Gerald Peters Gallery Contemporary

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Maria Hajic

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Birds were always a part of Chris Maynard’s childhood. As a young person, he took refuge in the woods around his home in Washington State where, his head nestled in moss, he watched the birds up in the tall trees. He began working with feathers at age 12. Today, Maynard carves feathers into intricate art in order to make their natural beauty more noticeable. His work highlights the patterns and colors of the feathers themselves, inviting the viewer to look and look again. For him, feathers represent flight, transformation, and a bridge between our present lives and our dreams.

Maynard works with feathers from turkeys, parrots, peacocks, and other birds and crafts them into scenes that are displayed in his world-renowned shadow boxes. A conservationist at heart, Maynard’s feathers are legally obtained. Many of the feathers are naturally shed which means that the birds they came from may still be alive today. Since feathers are universal symbols of flight, transformation, achievement, and hope, Maynard’s art speaks to many people who long for these qualities as well as people who revere birds.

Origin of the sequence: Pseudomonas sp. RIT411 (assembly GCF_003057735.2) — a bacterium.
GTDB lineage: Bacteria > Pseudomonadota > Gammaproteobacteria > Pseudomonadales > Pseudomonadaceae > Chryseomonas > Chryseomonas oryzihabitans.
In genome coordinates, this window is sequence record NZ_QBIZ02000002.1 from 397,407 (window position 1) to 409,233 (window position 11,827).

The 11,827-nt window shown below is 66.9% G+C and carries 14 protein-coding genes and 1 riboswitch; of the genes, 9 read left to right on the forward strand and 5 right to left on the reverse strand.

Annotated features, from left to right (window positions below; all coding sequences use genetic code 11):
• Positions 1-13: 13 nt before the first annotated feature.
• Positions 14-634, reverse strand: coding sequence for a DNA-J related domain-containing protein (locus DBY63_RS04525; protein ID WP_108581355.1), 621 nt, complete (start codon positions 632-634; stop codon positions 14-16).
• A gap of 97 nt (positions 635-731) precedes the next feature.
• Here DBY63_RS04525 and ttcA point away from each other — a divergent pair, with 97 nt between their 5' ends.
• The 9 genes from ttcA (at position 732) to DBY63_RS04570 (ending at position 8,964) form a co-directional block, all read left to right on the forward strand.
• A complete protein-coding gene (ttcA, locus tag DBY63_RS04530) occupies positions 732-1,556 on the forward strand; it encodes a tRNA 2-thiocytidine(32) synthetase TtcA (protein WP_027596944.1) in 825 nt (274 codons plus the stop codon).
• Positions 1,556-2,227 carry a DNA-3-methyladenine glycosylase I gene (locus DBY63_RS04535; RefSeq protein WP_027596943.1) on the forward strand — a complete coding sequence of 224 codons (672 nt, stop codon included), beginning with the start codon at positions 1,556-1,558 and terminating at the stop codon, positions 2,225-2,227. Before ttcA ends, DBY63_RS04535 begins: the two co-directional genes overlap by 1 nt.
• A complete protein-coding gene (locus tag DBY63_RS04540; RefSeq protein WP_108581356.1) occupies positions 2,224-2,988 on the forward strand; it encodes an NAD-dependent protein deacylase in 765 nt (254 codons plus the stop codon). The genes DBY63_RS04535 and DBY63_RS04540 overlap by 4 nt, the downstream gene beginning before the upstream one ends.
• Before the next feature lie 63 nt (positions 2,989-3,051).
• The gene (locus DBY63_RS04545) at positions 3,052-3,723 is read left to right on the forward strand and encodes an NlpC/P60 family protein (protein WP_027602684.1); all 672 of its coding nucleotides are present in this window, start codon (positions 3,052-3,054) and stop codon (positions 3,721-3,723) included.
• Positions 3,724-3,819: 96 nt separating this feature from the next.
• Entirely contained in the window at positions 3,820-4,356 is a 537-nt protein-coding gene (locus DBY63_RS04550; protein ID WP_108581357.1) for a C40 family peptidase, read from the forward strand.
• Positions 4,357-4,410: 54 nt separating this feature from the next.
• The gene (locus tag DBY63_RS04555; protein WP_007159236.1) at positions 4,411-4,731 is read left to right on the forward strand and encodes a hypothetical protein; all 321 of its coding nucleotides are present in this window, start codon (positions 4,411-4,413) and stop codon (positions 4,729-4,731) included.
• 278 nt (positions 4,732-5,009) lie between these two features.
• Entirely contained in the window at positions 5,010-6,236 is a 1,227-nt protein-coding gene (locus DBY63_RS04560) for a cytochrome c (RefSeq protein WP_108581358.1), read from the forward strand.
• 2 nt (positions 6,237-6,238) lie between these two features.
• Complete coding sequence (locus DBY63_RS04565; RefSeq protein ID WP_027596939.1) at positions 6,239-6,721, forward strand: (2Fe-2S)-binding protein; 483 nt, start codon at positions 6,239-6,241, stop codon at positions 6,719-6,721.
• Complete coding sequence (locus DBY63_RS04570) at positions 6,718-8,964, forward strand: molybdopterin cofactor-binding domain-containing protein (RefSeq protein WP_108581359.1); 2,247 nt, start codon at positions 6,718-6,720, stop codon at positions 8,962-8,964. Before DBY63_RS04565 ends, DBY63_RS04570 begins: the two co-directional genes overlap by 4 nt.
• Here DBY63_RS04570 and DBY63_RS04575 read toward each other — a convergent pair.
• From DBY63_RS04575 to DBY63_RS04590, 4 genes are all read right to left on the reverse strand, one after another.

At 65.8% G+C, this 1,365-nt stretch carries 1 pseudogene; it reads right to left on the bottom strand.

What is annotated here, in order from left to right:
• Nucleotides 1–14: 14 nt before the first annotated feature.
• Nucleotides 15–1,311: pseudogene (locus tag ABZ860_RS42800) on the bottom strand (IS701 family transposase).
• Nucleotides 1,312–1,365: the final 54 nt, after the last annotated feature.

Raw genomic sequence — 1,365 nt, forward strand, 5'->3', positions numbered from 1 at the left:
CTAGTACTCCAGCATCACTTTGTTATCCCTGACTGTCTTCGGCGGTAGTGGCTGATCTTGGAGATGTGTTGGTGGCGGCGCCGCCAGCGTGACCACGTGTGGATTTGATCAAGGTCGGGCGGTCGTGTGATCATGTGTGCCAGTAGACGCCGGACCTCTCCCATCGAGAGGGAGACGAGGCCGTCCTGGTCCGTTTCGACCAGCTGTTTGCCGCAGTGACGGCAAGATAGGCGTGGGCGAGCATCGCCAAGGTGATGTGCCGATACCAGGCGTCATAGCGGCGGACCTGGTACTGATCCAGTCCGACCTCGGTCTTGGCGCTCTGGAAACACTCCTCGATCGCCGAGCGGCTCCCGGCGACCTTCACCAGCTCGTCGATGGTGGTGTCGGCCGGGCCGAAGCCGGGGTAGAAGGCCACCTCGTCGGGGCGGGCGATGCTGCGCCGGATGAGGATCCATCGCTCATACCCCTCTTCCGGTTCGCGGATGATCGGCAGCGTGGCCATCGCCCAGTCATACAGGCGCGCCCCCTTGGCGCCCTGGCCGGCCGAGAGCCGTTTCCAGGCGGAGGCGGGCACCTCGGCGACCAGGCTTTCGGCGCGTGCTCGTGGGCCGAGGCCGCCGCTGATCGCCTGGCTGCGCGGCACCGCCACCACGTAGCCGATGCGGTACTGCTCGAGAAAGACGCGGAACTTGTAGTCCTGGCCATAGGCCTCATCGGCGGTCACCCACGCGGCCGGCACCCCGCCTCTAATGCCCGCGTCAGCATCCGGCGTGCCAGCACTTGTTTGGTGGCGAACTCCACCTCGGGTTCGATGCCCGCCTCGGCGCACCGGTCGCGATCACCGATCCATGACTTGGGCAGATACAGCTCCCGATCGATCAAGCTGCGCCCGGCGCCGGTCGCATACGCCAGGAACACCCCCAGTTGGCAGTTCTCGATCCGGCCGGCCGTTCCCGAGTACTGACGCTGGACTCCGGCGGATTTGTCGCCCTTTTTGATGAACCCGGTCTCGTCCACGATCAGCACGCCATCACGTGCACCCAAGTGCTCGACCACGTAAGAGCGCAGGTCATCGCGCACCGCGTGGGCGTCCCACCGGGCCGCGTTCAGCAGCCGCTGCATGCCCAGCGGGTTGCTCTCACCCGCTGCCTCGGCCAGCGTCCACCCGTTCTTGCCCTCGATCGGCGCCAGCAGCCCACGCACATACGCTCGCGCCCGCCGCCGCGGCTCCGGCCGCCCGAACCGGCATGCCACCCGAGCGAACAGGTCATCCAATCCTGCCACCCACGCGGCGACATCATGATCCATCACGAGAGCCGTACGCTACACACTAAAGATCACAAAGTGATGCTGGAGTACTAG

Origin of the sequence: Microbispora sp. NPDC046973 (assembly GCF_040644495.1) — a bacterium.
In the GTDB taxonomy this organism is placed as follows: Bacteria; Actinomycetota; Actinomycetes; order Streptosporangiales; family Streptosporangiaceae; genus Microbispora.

I mount the feather cutouts using stainless entomology pins so their curves and shapes are set in relief against the backdrop. This allows me to incorporate shadows—which change depending on the intensity, quality, and direction of light.

– Chris Maynard

Maynard’s work is included in private collections and featured in publications in North America, Asia, Europe, and Australia. His 2014 book, Feathers, Form & Function, highlights his work and tells stories about what feathers are, what roles they fill for birds, and why people find them alluring.